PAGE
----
I like JJJ but he has really appeared to struggle with understanding tech-related things like what a cast report is. Perhaps he doesn't understand the requests and is still trying to figure them out? Or should we assume that his silence is a "no"?
MOO, until the Judge rules otherwise, the State has complied & will continue to comply.

From watching/attending the previous hearings, it seems to me the Motions to Compel are kind of basically a way for the Defense to get a record of things they've asked for and to track progress. They're difficult to follow, at least for me, because we're (mostly) hearing about numbers rather than specifics in the open hearings due almost everything being sealed, but the Defense starts going through a numbered list & says (I'm paraphrasing) we've received items 302-311, 319, 339 and are still waiting for X, Y, Z. The State then responds & there's often discussion that might sometimes give a bit of a clue about what an item might be.

So, MOO, at this point, it seems to me all involved (State, Defense, Judge) are recognizing that discovery is an ongoing process. At this point, MOO, the lack ruling on any of the Motions to Compel indicates the Defense hasn't presented anything establishing the State has failed to comply with its discovery obligations under ICR 16 and any other applicable laws.

But, an important record is being established by the Defense, MOO, leaving it open for the Judge to make a ruling if/when he finds the Defense has established there's sufficient evidence that the State isn't complying with its discovery obligations.

As always, all of the above is MOO.
 
MOO, until the Judge rules otherwise, the State has complied & will continue to comply.

From watching/attending the previous hearings, it seems to me the Motions to Compel are kind of basically a way for the Defense to get a record of things they've asked for and to track progress. They're difficult to follow, at least for me, because we're (mostly) hearing about numbers rather than specifics in the open hearings due almost everything being sealed, but the Defense starts going through a numbered list & says (I'm paraphrasing) we've received items 302-311, 319, 339 and are still waiting for X, Y, Z. The State then responds & there's often discussion that might sometimes give a bit of a clue about what an item might be.

So, MOO, at this point, it seems to me all involved (State, Defense, Judge) are recognizing that discovery is an ongoing process. At this point, MOO, the lack ruling on any of the Motions to Compel indicates the Defense hasn't presented anything establishing the State has failed to comply with its discovery obligations under ICR 16 and any other applicable laws.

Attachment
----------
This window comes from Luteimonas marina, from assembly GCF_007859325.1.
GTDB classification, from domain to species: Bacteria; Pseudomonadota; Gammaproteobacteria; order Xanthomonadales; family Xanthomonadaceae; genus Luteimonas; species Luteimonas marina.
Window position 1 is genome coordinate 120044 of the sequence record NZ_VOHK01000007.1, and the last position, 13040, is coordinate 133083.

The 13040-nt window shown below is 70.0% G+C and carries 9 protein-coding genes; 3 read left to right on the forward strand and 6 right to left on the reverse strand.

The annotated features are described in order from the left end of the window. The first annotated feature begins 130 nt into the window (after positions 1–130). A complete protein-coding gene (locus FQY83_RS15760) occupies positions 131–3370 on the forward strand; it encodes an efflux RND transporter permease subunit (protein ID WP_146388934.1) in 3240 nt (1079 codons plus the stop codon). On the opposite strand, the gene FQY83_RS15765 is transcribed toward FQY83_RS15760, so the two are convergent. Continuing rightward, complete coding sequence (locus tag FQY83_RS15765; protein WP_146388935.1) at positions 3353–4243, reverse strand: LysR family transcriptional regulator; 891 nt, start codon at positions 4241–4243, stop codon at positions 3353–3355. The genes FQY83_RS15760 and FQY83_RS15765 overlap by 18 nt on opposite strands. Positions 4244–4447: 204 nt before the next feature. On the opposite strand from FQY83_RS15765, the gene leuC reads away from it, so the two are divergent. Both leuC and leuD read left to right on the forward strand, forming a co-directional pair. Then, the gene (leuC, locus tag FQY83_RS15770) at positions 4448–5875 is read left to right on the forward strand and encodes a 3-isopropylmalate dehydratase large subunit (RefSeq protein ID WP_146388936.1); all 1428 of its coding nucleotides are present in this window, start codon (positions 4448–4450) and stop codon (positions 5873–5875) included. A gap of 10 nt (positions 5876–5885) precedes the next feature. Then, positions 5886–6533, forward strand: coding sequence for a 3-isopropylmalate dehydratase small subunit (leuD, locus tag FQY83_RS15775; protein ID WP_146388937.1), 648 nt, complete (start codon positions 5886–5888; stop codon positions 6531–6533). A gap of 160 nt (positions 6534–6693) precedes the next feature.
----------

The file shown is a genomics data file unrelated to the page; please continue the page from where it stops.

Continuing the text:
But, an important record is being established by the Defense, MOO, leaving it open for the Judge to make a ruling if/when he finds the Defense has established there's sufficient evidence that the State isn't complying with its discovery obligations.

As always, all of the above is MOO.

Yes!

Discovery is an ongoing process and so is the investigation.

The timeline has been set despite uninformed people claiming that no one saw Xanax so she died sooner and the victims' online postings aren't accurate to establish time. Misinformation.

And the sheath being cleaned is strong circumstantial evidence for the jury that BK was cleaning up to cover his tracks like most deranged killers do.

2 Cents
 
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think the chance of him putting himself in the position to hear victim impact statements are ZERO.

RSBM.
If he's found guilty, he'll have to hear victim impact statements, but I don't think he will feel bad hearing them. IMO he won't feel remorse or truly understand what they are saying....like most murderers, I suppose.
 
RSBM.
If he's found guilty, he'll have to hear victim impact statements, but I don't think he will feel bad hearing them. IMO he won't feel remorse or truly understand what they are saying....like most murderers, I suppose.

He would actually have a chance to speak. Defendants have to be allowed to speak before sentencing.

I recently read where sentencing had to be done over again because a defendant did not get to speak at his sentencing.

The judge would ask BK if he wants to speak. Of course no defendant has to speak.

However, this would be his big moment and he could get his own words out on social media then enjoy the ruckus it would cause.

Regarding victim impact statements, if BK planned to speak I believe he would plan over and over what he would say for the world to hear. I think it would be planned as opposed to a last minute decision.

My thoughts are that he would say he is sorry for their loss but that he did not do it. I do not believe he would take responsibility.

In fact, he would likely be planning what to say in his appeal.

2 Cents
 
Right. And my point was that she COULD have opened the door to grab it and be seen by the driver. We don't know.
I agree. We also don't know who got the DD bag OR even IF anyone brought the DD bag inside that night. We also don't know who ordered the DD or if that bag in the kitchen was THE DD bag from that night. Many different scenarios are possible, but we won't know until the trial what happened.
 
OK, so let's say that's what happened, hypothetically....BK randomly left his DNA on a knife sheath in a random store one day. Then, randomly, a violent killer buys that same knife, and uses gloves etc etc...